“In Case of Fire Break Glass.” The instructions are simple enough to follow when they apply to a fire alarm, especially when there is a tiny hammer attached to the alarm box. But victims trapped inside burning buildings or totaled cars would have a much harder time shattering a full-size window to make their escape. Giuseppe Longobardi, a researcher at IBM in Castellammare di Stabia, Italy, recently patented a device that would allow a disaster victim to press a button on a remote control and safely shatter a window several feet away, or engineers could install a sensor to the window that would make it break automatically in case of smoke or extreme heat.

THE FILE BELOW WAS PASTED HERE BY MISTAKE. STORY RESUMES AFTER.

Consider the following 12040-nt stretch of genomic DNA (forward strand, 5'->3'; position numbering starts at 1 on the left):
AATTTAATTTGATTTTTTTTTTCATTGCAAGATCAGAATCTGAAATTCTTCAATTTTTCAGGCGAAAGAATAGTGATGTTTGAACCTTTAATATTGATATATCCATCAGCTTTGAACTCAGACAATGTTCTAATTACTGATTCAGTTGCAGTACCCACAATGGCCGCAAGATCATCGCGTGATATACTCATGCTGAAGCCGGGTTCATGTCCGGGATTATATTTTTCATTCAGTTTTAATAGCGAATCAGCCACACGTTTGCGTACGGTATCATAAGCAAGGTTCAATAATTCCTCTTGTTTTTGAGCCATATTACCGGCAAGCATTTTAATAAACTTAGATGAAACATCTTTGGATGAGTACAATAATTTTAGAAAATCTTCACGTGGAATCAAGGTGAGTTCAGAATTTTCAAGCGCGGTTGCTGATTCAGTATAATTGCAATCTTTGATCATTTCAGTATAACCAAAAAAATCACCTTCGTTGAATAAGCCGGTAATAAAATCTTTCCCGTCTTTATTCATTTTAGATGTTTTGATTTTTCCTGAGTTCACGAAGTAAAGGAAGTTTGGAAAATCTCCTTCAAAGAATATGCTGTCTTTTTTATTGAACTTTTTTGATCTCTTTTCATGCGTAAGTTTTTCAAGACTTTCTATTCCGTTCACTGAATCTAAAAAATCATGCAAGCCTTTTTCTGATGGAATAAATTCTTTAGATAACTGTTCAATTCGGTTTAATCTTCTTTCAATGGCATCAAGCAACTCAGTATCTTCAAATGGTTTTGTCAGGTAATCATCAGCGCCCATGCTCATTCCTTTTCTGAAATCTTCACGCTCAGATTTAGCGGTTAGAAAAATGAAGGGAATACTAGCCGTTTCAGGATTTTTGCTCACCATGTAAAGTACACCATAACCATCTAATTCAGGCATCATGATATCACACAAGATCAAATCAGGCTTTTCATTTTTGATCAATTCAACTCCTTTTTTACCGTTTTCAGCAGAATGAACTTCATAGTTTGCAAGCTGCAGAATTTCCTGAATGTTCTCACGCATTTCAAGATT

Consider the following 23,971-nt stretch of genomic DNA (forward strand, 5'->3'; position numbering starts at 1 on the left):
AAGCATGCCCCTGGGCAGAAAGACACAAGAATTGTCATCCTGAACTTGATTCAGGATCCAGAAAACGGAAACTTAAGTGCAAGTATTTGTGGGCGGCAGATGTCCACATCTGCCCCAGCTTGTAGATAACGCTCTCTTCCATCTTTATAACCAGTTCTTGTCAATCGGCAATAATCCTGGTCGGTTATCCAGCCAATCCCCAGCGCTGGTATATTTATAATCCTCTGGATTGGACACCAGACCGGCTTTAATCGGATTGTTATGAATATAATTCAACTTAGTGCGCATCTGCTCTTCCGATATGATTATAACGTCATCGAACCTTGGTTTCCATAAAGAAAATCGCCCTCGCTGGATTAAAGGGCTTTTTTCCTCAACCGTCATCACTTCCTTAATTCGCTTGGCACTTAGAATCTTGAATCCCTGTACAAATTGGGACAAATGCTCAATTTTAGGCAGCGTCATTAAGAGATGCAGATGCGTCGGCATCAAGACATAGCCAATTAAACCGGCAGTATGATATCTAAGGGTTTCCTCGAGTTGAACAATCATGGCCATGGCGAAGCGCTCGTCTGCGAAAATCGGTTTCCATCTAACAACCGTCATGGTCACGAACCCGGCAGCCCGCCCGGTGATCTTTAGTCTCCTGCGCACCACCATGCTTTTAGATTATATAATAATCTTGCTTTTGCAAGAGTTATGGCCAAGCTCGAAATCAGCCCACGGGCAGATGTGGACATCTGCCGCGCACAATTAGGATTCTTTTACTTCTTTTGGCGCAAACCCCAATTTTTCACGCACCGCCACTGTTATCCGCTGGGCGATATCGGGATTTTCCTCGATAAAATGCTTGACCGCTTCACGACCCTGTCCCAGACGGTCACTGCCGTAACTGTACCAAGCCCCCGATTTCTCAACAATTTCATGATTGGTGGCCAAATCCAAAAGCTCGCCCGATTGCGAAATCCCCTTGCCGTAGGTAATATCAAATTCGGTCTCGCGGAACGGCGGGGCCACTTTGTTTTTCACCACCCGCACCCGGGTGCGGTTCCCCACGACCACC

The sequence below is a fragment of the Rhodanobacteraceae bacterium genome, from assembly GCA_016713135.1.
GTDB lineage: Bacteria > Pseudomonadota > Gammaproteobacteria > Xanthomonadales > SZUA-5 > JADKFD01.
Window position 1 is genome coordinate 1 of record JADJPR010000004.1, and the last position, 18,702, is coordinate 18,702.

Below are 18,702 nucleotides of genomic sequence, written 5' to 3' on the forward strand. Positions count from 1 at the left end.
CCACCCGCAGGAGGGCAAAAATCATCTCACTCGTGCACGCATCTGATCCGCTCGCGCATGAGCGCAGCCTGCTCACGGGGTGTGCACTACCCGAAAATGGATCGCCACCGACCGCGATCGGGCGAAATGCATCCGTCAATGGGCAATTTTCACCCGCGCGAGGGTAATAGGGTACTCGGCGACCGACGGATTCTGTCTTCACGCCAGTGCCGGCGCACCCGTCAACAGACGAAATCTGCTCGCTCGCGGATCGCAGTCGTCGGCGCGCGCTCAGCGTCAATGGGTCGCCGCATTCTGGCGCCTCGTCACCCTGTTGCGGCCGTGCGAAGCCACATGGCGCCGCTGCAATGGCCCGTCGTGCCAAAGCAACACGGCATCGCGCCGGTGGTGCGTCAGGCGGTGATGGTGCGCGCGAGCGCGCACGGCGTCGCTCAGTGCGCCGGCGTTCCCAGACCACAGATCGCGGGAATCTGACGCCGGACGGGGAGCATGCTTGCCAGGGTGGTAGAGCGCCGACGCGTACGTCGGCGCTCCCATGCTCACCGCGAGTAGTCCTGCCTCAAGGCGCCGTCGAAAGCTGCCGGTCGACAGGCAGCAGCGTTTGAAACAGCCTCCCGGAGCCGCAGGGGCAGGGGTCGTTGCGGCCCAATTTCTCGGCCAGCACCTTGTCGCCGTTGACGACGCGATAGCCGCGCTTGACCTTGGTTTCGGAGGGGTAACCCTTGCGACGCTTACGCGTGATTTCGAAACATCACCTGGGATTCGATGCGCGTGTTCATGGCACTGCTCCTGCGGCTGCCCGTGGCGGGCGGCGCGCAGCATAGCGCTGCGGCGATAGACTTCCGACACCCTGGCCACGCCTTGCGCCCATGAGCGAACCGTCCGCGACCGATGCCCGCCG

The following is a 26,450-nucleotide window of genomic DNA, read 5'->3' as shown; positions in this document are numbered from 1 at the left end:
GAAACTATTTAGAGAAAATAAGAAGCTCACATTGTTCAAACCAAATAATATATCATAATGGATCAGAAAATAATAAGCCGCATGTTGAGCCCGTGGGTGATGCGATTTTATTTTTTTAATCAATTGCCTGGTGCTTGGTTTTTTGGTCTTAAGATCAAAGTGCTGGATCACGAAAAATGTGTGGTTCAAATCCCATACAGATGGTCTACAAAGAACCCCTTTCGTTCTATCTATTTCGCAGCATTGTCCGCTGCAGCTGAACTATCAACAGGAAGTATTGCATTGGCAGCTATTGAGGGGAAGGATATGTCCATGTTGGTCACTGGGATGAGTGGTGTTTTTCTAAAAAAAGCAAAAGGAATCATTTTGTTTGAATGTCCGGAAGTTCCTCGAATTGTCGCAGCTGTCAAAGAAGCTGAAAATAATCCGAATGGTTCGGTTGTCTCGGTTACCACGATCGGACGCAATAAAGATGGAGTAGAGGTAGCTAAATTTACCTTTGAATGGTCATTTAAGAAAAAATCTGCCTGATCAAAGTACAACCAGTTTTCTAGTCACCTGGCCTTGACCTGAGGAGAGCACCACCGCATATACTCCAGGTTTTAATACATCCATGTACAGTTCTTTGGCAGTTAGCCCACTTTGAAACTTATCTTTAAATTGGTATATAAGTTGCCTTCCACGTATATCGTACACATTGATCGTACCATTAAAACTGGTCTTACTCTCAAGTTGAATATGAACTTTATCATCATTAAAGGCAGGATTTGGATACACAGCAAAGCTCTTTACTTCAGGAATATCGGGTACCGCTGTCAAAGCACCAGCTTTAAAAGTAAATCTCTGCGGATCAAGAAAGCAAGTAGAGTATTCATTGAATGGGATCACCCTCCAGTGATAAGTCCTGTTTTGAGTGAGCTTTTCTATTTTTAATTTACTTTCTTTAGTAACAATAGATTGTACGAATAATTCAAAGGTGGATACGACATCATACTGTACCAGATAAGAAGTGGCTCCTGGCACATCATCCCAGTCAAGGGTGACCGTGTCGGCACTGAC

Longobardi’s invention exploits the same phenomenon that makes a wineglass ring when you rub its rim: resonance. A small resonator placed in a window pane creates acoustical or mechanical vibrations at just the right frequency to make the glass shatter. “The energy in the window builds up until the glass breaks,” Longobardi says. During the manufacturing process, technicians could embed so-called frequency channels within the glass that would direct the vibrations to certain break points. In this way, instead of shattering randomly and creating numerous shards and jagged edges, the glass would break into “harmless little cubes,” Longobardi says. Film studios could also use the technology for special effects.